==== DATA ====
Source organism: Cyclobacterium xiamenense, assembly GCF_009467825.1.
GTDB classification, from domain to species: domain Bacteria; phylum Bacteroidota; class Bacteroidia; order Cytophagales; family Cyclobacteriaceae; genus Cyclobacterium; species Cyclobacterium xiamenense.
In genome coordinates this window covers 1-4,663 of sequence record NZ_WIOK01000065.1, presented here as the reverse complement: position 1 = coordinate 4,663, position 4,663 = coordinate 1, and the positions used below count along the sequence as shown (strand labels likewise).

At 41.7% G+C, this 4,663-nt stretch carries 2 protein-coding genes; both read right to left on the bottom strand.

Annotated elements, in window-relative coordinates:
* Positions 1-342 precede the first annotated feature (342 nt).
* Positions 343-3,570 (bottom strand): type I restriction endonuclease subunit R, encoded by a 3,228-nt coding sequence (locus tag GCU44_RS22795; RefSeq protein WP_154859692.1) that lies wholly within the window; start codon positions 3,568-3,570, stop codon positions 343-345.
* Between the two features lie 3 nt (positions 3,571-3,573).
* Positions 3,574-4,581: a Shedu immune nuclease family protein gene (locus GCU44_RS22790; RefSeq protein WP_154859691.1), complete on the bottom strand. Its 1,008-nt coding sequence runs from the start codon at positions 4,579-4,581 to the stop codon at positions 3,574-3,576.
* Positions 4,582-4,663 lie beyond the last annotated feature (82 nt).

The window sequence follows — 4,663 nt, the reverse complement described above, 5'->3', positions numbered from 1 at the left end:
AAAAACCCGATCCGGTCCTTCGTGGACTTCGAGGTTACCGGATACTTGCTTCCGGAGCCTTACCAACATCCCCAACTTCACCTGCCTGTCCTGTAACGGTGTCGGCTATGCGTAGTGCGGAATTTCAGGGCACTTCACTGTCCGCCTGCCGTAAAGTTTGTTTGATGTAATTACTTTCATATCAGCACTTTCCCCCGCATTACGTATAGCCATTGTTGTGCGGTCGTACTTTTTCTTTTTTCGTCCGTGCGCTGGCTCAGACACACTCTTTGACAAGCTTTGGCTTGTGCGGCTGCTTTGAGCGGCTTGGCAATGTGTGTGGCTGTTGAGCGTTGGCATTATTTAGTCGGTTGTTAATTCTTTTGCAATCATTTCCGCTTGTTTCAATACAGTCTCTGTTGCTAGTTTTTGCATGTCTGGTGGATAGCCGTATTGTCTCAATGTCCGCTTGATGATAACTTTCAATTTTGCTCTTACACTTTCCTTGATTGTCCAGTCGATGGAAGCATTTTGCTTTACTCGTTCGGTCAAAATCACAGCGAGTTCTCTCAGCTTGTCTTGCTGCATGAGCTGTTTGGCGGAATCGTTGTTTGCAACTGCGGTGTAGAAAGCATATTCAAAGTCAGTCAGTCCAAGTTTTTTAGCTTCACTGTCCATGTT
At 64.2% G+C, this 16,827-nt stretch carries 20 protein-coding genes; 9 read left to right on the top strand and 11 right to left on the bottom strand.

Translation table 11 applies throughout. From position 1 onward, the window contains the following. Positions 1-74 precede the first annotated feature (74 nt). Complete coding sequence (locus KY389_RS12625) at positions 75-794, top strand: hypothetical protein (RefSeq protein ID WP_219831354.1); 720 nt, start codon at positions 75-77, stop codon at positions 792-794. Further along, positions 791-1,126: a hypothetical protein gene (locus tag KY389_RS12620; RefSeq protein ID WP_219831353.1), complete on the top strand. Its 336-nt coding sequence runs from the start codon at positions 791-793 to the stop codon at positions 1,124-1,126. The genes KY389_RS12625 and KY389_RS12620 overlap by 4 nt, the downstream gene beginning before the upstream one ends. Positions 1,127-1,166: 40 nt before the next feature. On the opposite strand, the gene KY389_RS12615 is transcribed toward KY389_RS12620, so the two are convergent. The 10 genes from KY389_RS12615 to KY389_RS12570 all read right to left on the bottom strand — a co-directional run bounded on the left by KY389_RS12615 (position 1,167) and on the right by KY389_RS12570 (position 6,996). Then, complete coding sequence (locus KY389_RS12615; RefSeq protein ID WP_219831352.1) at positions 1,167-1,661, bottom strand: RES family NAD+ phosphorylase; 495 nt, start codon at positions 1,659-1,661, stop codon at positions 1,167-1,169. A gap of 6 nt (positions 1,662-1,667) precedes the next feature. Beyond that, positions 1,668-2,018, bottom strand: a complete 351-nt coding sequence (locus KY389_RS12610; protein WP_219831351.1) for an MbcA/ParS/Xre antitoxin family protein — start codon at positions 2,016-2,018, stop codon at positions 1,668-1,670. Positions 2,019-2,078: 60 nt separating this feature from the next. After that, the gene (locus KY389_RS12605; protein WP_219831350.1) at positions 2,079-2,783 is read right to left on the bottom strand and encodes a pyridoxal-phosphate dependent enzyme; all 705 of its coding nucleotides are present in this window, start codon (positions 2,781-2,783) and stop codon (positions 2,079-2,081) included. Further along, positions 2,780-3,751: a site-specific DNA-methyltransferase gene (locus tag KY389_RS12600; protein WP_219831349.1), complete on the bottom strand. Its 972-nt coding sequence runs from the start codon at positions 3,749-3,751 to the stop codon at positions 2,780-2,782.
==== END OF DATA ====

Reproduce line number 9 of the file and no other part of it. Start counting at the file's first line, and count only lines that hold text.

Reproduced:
* Positions 3,574-4,581: a Shedu immune nuclease family protein gene (locus GCU44_RS22790; RefSeq protein WP_154859691.1), complete on the bottom strand. Its 1,008-nt coding sequence runs from the start codon at positions 4,579-4,581 to the stop codon at positions 3,574-3,576.